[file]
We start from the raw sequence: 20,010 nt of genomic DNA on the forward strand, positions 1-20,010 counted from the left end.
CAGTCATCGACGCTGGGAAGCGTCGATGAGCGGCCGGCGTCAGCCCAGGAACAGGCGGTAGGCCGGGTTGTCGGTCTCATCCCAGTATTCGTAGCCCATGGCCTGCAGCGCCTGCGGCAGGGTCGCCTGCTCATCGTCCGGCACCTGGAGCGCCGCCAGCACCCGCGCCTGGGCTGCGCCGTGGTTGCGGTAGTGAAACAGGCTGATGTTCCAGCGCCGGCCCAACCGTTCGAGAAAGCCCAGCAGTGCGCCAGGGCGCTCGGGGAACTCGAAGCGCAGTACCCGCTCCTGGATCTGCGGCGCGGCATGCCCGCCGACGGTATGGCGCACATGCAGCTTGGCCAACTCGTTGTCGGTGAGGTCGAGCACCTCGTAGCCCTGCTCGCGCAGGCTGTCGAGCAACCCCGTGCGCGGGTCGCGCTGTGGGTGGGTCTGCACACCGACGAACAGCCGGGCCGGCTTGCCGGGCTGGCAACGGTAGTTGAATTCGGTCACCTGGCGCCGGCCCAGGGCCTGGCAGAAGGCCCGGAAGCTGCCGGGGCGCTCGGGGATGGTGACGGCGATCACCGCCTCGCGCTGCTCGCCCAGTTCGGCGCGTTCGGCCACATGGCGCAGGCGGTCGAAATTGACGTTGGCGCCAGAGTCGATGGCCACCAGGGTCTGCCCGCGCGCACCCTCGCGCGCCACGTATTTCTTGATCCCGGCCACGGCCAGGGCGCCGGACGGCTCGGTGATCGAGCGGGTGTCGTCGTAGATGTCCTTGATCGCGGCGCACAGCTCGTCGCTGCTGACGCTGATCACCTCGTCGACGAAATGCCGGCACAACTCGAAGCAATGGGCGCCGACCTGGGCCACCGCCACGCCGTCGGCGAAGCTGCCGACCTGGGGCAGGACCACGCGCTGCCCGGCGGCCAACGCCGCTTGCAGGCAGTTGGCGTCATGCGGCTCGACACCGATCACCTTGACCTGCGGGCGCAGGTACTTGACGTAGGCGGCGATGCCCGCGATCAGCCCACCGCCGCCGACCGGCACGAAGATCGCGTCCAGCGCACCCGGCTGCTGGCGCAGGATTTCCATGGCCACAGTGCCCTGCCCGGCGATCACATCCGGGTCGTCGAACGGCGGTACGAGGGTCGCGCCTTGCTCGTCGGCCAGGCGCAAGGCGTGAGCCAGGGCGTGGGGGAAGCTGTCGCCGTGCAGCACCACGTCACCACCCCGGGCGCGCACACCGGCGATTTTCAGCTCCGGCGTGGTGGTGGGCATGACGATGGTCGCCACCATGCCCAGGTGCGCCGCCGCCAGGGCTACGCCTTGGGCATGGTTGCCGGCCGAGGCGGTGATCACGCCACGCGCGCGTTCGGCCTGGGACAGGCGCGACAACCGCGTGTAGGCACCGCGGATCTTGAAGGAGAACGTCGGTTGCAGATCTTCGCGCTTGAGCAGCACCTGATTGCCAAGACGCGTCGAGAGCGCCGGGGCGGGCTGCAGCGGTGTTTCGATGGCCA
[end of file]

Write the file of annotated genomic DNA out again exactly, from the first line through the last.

We start from the raw sequence: 20,010 nt of genomic DNA on the forward strand, positions 1-20,010 counted from the left end.
CAGTCATCGACGCTGGGAAGCGTCGATGAGCGGCCGGCGTCAGCCCAGGAACAGGCGGTAGGCCGGGTTGTCGGTCTCATCCCAGTATTCGTAGCCCATGGCCTGCAGCGCCTGCGGCAGGGTCGCCTGCTCATCGTCCGGCACCTGGAGCGCCGCCAGCACCCGCGCCTGGGCTGCGCCGTGGTTGCGGTAGTGAAACAGGCTGATGTTCCAGCGCCGGCCCAACCGTTCGAGAAAGCCCAGCAGTGCGCCAGGGCGCTCGGGGAACTCGAAGCGCAGTACCCGCTCCTGGATCTGCGGCGCGGCATGCCCGCCGACGGTATGGCGCACATGCAGCTTGGCCAACTCGTTGTCGGTGAGGTCGAGCACCTCGTAGCCCTGCTCGCGCAGGCTGTCGAGCAACCCCGTGCGCGGGTCGCGCTGTGGGTGGGTCTGCACACCGACGAACAGCCGGGCCGGCTTGCCGGGCTGGCAACGGTAGTTGAATTCGGTCACCTGGCGCCGGCCCAGGGCCTGGCAGAAGGCCCGGAAGCTGCCGGGGCGCTCGGGGATGGTGACGGCGATCACCGCCTCGCGCTGCTCGCCCAGTTCGGCGCGTTCGGCCACATGGCGCAGGCGGTCGAAATTGACGTTGGCGCCAGAGTCGATGGCCACCAGGGTCTGCCCGCGCGCACCCTCGCGCGCCACGTATTTCTTGATCCCGGCCACGGCCAGGGCGCCGGACGGCTCGGTGATCGAGCGGGTGTCGTCGTAGATGTCCTTGATCGCGGCGCACAGCTCGTCGCTGCTGACGCTGATCACCTCGTCGACGAAATGCCGGCACAACTCGAAGCAATGGGCGCCGACCTGGGCCACCGCCACGCCGTCGGCGAAGCTGCCGACCTGGGGCAGGACCACGCGCTGCCCGGCGGCCAACGCCGCTTGCAGGCAGTTGGCGTCATGCGGCTCGACACCGATCACCTTGACCTGCGGGCGCAGGTACTTGACGTAGGCGGCGATGCCCGCGATCAGCCCACCGCCGCCGACCGGCACGAAGATCGCGTCCAGCGCACCCGGCTGCTGGCGCAGGATTTCCATGGCCACAGTGCCCTGCCCGGCGATCACATCCGGGTCGTCGAACGGCGGTACGAGGGTCGCGCCTTGCTCGTCGGCCAGGCGCAAGGCGTGAGCCAGGGCGTGGGGGAAGCTGTCGCCGTGCAGCACCACGTCACCACCCCGGGCGCGCACACCGGCGATTTTCAGCTCCGGCGTGGTGGTGGGCATGACGATGGTCGCCACCATGCCCAGGTGCGCCGCCGCCAGGGCTACGCCTTGGGCATGGTTGCCGGCCGAGGCGGTGATCACGCCACGCGCGCGTTCGGCCTGGGACAGGCGCGACAACCGCGTGTAGGCACCGCGGATCTTGAAGGAGAACGTCGGTTGCAGATCTTCGCGCTTGAGCAGCACCTGATTGCCAAGACGCGTCGAGAGCGCCGGGGCGGGCTGCAGCGGTGTTTCGATGGCCA